Best professor relates her teachings to real scenarios

DEENA MIGLIAZZO, Evergreen reporter

Carrie Cuttler moved to WSU in 2014 after graduating from University of British Columbia, looking to continue her career in cannabis and mental health research.

She mostly teaches 300-level courses, and said she finds it important to use real-life examples to help students better understand the material and stay engaged.

For her, this means sharing experiences in class from her time working with people with schizophrenia in a British Columbia psychiatric hospital and maximum-security prison.

Along with applying her work experience, she utilizes her past research to give an understanding of the material from a different point of view.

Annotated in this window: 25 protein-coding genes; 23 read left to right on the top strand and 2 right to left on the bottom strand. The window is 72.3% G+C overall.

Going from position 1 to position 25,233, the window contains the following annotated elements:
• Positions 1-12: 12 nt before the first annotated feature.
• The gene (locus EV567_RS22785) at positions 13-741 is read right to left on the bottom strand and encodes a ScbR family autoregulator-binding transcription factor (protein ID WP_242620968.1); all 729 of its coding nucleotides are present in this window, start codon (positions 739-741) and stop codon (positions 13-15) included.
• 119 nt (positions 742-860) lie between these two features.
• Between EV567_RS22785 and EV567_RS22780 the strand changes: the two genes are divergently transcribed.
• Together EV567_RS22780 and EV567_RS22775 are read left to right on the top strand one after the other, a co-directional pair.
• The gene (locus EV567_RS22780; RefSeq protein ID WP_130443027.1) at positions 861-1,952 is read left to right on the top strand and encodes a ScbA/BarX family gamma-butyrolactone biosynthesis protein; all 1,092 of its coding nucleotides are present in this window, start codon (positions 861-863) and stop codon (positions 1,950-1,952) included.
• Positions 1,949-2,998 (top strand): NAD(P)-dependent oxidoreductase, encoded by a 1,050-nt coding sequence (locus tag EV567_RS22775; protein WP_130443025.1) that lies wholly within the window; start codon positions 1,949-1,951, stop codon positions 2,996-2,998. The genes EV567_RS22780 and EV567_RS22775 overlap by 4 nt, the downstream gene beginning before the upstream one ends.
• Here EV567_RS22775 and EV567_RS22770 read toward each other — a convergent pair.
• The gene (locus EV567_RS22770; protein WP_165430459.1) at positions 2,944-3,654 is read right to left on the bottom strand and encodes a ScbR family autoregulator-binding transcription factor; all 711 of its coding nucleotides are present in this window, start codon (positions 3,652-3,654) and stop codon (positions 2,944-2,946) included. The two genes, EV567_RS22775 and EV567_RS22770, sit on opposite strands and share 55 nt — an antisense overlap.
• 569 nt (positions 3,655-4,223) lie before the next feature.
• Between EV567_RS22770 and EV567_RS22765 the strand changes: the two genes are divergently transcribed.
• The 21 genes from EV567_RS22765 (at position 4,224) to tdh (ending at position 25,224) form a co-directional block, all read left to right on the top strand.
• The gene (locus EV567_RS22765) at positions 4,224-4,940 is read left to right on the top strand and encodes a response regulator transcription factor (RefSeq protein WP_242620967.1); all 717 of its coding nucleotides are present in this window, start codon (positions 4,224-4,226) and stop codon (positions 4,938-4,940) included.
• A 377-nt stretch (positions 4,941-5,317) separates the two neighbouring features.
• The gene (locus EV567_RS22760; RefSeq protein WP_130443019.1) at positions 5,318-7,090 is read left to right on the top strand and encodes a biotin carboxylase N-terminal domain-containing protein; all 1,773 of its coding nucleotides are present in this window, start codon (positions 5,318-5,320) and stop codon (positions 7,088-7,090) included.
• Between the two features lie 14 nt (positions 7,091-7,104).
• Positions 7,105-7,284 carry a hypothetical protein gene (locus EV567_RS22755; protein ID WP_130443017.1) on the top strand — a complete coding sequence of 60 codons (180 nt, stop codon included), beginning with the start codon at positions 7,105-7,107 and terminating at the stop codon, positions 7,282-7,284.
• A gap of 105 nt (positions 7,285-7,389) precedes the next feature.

“I think the students are really interested in these examples,” Cuttler said, “and [it] helps them better remember the information being presented.”

She said she likes to use humor in the classroom to keep the students focused.

“You can’t teach unless you have attention,” she said.

Cuttler knows college can be stressful, and she tries to be understanding of students’ personal stress, such as financial burdens.

She said she was humbled to be voted best professor.

“I am honored and flattered,” Cuttler said, “to be mentioned among the top WSU professors.”